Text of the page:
New York Post: Forget Rob Ford, Canada is chock full of scandal
Toronto’s crack-smoking Mayor Rob Ford is the most famous Canadian in the world. The Charlie Sheen of politics opens his mouth simply to change feet.
He’s certainly worked over the Canadian brand, which isn’t all bad.
Americans think that Canadians are boring, nice and polite folks who apologize to machinery. In a way, it’s gratifying to be noticed for something other than the weather.
But if Americans think Ford is an anomaly, they’re giving Canada way too much credit. In truth, the country is awash in scandal.
Most unnerving is Quebec, Canada’s Tammany Hall. Since 2011, a government commission has been investigating the awarding and management of public contracts. Its findings have led to the resignation in 2012 of the mayor of Canada’s second-largest city, Montreal; the arrest in 2013 of his replacement; the arrest in 2013 of nearby Laval’s mayor for “gangsterism” and criminal charges against two more small-town mayors.
In addition, Quebec’s anti-corruption squad has arrested 49 people and laid criminal charges against 13 companies.
“Acts of collusion and corruption exist everywhere in Quebec — in every region. Our investigations are proving this to us,” said Robert Lafreniere, head of the squad.
There are 20 more ongoing investigations outside the construction industry, he added, involving contracts for computer technology and work related to an ambitious scheme to develop mining, tourism and infrastructure in the province’s far north.
In the province next door, the Ontario Provincial Police anti-rackets squad recently scoured the premier’s office. Its probe concerns the circumstances surrounding the cancellation of two gas plants in 2011 on the eve of an election at a cost to taxpayers of $1 billion.
In London, Ontario, another mayor has refused to quit despite the fact that he has been charged with fraud and faces a trial soon on allegations that he used taxpayer money to help pay for his son’s wedding reception in June 2005.
A more king-sized violation in Quebec involves public official Arthur Porter and two executives of SNC-Lavalin, who were arrested this year for fraud involving the $2.3 billion contract to build the McGill University Health Center.
Porter, who is now in Panama fighting extradition, was also charged with conspiracy and money laundering.
Another eyebrow raiser was the fact that Porter had been appointed in 2008 by Prime Minister Stephen Harper to be chair of the oversight committee of the country’s CIA, called the Canadian Security Intelligence Service. In 2011, he resigned under a cloud following revelations leaked to the press about his questionable business dealings around the world. His associates include an arms dealer who was arrested for trying to sell planes to Iran.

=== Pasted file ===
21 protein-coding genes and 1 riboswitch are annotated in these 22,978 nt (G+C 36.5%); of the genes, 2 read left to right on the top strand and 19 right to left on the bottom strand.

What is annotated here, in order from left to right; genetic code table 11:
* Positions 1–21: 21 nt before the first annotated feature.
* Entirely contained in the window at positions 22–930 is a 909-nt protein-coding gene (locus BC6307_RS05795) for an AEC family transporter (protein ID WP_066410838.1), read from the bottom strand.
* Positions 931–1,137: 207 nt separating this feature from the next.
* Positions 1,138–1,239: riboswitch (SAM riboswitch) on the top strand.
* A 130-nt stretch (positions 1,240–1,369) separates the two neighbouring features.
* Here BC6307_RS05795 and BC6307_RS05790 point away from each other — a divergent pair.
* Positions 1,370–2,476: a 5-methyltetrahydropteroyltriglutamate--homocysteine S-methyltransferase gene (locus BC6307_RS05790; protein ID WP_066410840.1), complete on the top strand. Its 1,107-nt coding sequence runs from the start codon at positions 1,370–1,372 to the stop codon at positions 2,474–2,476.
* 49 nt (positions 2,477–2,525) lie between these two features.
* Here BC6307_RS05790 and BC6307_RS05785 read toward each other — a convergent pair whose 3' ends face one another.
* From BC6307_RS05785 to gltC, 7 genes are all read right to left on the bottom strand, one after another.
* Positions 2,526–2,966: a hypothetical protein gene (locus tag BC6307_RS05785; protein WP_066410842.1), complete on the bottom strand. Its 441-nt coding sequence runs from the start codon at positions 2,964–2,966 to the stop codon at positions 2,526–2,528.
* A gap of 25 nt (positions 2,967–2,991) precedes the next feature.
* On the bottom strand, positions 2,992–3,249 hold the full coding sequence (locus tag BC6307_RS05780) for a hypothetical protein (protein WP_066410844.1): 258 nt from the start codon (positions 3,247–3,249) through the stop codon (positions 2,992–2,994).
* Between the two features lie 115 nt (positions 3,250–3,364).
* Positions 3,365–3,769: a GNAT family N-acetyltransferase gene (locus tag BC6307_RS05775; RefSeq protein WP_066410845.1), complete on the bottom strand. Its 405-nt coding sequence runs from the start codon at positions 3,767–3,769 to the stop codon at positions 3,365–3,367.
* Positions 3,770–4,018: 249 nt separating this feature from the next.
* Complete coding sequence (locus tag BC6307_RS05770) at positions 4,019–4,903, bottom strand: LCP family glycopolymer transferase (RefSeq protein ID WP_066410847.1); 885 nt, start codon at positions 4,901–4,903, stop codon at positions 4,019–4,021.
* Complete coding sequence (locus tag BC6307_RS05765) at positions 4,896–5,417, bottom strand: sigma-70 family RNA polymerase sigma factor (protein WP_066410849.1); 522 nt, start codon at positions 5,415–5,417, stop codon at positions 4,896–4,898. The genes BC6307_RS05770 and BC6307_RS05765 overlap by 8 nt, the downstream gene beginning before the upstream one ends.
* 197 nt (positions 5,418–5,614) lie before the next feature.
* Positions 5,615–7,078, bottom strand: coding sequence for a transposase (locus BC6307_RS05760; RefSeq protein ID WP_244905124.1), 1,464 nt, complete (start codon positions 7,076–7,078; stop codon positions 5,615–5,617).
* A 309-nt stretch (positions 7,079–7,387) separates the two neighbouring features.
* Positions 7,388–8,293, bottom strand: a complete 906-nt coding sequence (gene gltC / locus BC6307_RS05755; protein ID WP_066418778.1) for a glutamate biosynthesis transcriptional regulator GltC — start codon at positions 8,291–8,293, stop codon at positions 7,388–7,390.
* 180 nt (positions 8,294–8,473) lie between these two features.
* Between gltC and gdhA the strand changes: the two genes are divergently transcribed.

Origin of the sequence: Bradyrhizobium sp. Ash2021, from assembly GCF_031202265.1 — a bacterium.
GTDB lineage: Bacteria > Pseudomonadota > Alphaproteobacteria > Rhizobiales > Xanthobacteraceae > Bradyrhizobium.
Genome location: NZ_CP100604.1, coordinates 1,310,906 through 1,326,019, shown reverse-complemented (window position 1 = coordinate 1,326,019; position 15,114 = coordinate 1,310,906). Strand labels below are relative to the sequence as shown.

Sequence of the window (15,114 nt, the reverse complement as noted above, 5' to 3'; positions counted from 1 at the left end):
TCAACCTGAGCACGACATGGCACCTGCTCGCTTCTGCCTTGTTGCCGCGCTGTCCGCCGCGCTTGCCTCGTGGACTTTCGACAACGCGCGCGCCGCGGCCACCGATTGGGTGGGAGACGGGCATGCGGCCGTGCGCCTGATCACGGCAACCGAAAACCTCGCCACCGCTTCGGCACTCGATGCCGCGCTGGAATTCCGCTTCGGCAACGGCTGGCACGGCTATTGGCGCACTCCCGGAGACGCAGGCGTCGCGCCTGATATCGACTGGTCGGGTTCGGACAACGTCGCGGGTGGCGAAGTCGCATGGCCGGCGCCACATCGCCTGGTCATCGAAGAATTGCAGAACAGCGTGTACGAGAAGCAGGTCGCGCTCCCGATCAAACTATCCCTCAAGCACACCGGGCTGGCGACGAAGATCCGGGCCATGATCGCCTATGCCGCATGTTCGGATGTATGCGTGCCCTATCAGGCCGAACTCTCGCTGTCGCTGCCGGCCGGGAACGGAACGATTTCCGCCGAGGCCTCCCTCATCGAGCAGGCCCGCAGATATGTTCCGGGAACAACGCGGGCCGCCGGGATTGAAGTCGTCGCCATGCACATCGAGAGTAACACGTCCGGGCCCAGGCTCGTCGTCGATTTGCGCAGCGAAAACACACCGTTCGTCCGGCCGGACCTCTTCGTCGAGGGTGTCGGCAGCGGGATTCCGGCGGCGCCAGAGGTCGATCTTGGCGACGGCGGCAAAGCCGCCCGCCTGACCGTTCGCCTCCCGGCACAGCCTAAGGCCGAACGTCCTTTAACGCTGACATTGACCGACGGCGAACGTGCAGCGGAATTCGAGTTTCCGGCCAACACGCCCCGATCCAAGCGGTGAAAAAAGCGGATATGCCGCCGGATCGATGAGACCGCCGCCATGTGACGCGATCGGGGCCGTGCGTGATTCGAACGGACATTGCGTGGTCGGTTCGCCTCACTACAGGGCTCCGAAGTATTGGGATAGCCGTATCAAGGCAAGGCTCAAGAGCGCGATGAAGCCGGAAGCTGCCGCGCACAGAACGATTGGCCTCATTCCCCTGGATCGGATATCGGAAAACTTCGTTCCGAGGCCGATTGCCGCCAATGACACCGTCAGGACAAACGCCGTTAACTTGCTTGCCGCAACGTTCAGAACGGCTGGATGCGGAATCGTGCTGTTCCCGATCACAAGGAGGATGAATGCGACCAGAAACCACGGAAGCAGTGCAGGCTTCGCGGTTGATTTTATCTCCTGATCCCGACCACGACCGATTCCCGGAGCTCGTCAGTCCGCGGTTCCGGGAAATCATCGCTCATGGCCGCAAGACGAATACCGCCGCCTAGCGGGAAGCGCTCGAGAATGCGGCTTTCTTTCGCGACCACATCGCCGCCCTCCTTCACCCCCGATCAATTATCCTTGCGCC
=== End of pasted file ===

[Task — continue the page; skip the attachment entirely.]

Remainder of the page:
In more recent days, a controversy has arisen that may become Canada’s Watergate. At the center is the Canadian Senate, whose 105 members are political appointments given high-paying jobs until age 75. The institution is a throwback from Britain’s House of Lords and an undemocratic patronage dump for friends, partisans and bagmen.
In the past year, four senators have been pushed out of their jobs for claiming travel and housing expenses for which they were ineligible — in one case, charging for meals he ate at home. One resigned and three have been suspended without pay. Another faces sexual-assault charges and two are under investigation for fraud.
This week, Senate shenanigans reached into the prime minister’s office after police accused one of the senators, and the prime minister’s former chief of staff, of bribery, fraud and breach of trust. None of the allegations have been proven in court nor have criminal charges been laid. But Canada is in a tizzy, and there’s speculation as to whether the prime minister himself will be implicated.
With such serious charges floating around, it’s hard to get exorcised about Rob Ford. He’s never been accused of malfeasance, and Canada isn’t a country that’s exactly declared war on drugs.
For instance, in the midst of the Ford flap, newbie Liberal leader Justin Trudeau stumbled into admitting he smoked weed a few times while serving in Parliament.
So, the next time your Canadian cousins get smug about their superior culture, kindness and hockey, remind them that politicians behaving badly isn’t unique to the US. (And let’s be honest, Canadians aren’t really that much nicer — they’re just better at keeping nasty comments to themselves).
Canada gets just as dirty — so stay tuned and hold into your tuques.
Diane Francis is a dual citizen of the US and Canada and author of “Merger of the Century: Why Canada and America Should Become One Country” (Harper).